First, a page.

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    \[\large\rm \left(e^{4\pi}\right)'=0\]There is no variable! The whole thing is just a constant!

  23. anonymous
    • one year ago
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    Ah, okay. That seems simple enough.

  24. zepdrix
    • one year ago
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    Polynomials will follow this progression as you differentiate them:\[\large\rm cubic\quad\to\quad square\quad\to\quad linear \quad\to\quad constant\quad\to\quad 0\]

  25. zepdrix
    • one year ago
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    That's just an illustration of the power rule ^ Obviously higher power follow it as well :)

  26. zepdrix
    • one year ago
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    Bahh I gotta run to the grocery store before it closes :O You got this figured out? XD

  27. anonymous
    • one year ago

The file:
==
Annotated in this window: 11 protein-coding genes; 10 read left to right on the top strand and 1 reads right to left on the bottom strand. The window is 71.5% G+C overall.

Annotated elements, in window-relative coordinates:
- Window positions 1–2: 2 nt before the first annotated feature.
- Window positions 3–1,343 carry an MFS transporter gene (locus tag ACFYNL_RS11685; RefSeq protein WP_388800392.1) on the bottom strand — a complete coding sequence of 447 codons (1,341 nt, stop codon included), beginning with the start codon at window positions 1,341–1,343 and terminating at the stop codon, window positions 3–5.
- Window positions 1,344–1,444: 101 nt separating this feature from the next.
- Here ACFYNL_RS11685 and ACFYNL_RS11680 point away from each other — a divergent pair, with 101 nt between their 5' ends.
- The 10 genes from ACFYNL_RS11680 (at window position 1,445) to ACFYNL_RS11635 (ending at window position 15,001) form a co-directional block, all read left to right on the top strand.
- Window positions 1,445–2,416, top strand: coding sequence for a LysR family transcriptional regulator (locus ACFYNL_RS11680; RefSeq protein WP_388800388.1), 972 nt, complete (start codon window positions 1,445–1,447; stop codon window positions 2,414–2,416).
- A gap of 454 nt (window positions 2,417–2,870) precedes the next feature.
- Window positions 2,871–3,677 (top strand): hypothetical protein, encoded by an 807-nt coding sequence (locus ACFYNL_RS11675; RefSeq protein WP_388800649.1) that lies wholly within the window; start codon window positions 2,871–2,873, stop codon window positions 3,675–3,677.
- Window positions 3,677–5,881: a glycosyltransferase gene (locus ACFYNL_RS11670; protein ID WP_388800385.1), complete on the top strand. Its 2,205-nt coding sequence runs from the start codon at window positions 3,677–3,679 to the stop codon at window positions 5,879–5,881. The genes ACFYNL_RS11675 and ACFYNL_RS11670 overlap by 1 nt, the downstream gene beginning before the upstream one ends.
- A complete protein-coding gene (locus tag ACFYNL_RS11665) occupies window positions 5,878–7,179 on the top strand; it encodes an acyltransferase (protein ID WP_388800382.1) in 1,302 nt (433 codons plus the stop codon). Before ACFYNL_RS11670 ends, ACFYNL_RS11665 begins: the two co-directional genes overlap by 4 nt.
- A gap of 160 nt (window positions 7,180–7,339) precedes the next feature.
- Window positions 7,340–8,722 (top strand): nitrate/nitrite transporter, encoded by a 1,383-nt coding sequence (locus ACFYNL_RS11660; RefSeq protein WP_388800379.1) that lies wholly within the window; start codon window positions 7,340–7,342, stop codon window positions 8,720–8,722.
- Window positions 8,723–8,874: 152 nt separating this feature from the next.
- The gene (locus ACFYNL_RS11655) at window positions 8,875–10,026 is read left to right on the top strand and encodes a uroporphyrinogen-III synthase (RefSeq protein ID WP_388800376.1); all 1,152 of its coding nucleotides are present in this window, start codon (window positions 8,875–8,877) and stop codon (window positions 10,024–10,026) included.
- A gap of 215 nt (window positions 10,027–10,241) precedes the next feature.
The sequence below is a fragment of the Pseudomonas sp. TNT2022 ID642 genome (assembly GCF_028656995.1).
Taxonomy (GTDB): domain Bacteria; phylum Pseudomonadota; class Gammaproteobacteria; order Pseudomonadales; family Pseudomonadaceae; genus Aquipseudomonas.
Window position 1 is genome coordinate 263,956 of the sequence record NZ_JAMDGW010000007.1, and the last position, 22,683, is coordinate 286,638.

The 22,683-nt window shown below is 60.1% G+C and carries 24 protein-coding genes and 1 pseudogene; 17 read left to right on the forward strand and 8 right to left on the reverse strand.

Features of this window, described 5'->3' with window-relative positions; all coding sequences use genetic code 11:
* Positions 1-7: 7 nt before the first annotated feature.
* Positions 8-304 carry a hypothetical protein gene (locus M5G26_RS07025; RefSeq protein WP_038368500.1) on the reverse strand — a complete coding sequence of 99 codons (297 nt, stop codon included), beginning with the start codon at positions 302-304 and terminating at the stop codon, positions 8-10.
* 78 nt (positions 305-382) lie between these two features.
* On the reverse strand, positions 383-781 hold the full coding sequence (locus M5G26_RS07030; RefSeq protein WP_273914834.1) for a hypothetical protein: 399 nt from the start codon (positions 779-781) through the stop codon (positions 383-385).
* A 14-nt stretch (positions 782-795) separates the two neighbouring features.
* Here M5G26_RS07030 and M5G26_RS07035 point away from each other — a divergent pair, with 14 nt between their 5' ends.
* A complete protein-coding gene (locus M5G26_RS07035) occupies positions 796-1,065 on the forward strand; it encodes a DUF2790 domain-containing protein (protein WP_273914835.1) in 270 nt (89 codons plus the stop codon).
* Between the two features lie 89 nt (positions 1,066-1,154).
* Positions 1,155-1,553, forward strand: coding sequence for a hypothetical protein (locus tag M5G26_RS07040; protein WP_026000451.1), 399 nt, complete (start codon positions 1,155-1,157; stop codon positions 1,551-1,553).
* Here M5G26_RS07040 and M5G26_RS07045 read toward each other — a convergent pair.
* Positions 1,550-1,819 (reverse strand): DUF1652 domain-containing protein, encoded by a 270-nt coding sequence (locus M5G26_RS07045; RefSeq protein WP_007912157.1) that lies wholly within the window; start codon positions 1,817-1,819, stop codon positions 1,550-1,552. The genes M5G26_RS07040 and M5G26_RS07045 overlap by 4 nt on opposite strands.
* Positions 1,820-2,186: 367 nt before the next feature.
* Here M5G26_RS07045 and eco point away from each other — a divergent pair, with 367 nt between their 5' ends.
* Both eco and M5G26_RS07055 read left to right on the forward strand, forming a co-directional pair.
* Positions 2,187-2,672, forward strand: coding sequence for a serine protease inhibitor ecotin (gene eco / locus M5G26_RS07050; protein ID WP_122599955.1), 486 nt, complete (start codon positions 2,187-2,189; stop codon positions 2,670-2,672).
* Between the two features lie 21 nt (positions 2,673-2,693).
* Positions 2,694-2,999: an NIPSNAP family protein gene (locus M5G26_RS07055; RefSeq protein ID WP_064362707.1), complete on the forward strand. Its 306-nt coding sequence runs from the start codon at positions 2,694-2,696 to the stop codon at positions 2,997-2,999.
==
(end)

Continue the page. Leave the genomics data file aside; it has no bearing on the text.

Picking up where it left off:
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    I believe so. Oh quick question. I just convert cosine to -sine right?

  28. anonymous
    • one year ago
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    If that will take too much time to explain, then don't worry about it. I don't want to be the cause of you not having food. :)

  29. zepdrix
    • one year ago
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    Good! :D And the 2 comes along for the ride of course.\[\large\rm f(x)=5(2x)^{-3}+2\cos x\]\[\large\rm f'(x)=-3\cdot5(2x)^{-4}(2)-2\sin x\]

  30. anonymous
    • one year ago
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    Thank you so much!

  31. zepdrix
    • one year ago
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    yay team \c:/

  32. anonymous
    • one year ago
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    You're better at explaining this than my textbook or teacher.

  33. zepdrix
    • one year ago
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    Ehh it's easy to say that when you're getting 1 on 1 attention XD lol Gotta give teacher just a little bit of slack haha

  34. anonymous
    • one year ago
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    Well, I have in the past but eh. I guess I just have a different learning style. Good night! :)